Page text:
Hey ladies, it’s Anna from Fash Boulevard again. Today, I am super excited to announce my newest segment for LaurenConrad.com: a recurring interview series dubbed Ladies Who Laptop. Each month, I will spotlight one empowering lady who is making an impact in the digital realm. These are ladies you’ll want to get to know and learn from.
First up, is human rights activist Hannah Skvarla, who—together with Lauren—has changed the lives of artisans worldwide with their purposeful online store, The Little Market. From handmade bags to lifestyle goods, these inspiring besties (who met in the halls of FIDM’s Fashion Institute) have mastered the art of collecting unique treasures from all around the globe.
Here’s what Hannah had to say about her journey so far…
What inspired you and Lauren to partner up and start The Little Market?
Lauren and I became travel buddies when we went to Bali and then El Salvador. We loved exploring the local markets, and we had the opportunity to visit non-profit organizations in Tanzania and Uganda that were working with female artisans and entrepreneurs who were struggling to make ends meet. It was in the midst of these travels that The Little Market was dreamed up. We met these amazing, vibrant hard-working women who were creating beautiful products—products we knew our friends at home would love and purchase if they were able to do so. We thought we may be able to help create a larger marketplace so that these artisans could continue to create their beautiful products while also making a living wage. Our hope that that we would provide customers with the opportunity to purchase special pieces from around the world (each with its own story) and directly support the artisans who made them.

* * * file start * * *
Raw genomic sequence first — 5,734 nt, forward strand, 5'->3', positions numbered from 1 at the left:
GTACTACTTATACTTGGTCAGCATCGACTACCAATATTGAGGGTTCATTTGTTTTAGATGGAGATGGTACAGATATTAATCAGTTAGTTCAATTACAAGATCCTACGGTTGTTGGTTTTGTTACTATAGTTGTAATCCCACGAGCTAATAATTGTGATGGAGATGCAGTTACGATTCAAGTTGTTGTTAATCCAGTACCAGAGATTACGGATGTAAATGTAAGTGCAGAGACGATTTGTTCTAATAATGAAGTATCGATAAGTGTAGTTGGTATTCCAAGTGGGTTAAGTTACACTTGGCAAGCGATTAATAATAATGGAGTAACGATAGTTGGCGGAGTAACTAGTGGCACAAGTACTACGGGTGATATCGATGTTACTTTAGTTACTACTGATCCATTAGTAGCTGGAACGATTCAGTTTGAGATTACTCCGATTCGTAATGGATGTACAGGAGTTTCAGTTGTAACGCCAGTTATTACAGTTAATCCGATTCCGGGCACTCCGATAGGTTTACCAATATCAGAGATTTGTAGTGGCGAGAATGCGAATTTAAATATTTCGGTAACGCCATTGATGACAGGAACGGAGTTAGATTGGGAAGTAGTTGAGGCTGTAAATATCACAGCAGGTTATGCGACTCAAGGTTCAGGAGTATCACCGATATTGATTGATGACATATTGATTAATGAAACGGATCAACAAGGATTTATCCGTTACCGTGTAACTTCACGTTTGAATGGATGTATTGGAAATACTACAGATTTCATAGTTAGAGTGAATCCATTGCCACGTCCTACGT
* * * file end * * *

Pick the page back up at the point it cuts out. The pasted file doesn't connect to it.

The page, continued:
Can you tell us about the process of launching The Little Market from concept to reality?
We asked experts in International Development about the most sustainable way to set up an online store to support artisans from around the world. We partnered with non-profit Global Goods Partners in New York, to identify and work with artisans that shared our fair trade values.
What are a few of your daily responsibilities?
On a typical day, I work on everything from connecting with new artisan groups, designing products with existing artisan groups, updating the website with new products and pages, preparing new product descriptions and photo shoots, planning trips to visit artisan groups, emailing with customers, and writing blogs about human rights for the site.
Running a business is never easy. What keeps you motivated?
I am grateful every day to have the opportunity to make a difference in the lives of women and their families. The women we work with leave us at once humbled and moved to do more to connect artisans groups with markets.
You and Lauren have traveled to El Salvador, India, Indonesia, Mexico, Nepal, Tanzania, and Uganda. Which of these places had the biggest influence on you and why?
In many ways, the last place we have the opportunity to visit always influences us the most. Meeting with the artisans in their homes and workshops, all of the data and statistics about a community fall away and suddenly you discover the faces, names, and stories that give context to each object. For example in March at Mayan Hands in Guatemala we had a lesson in using a loom while the children looked on. The experience of seeing first-hand the dedication of the artisans to preserving techniques that have been passed down through generations and to improve the lives of their families makes our travels unforgettable.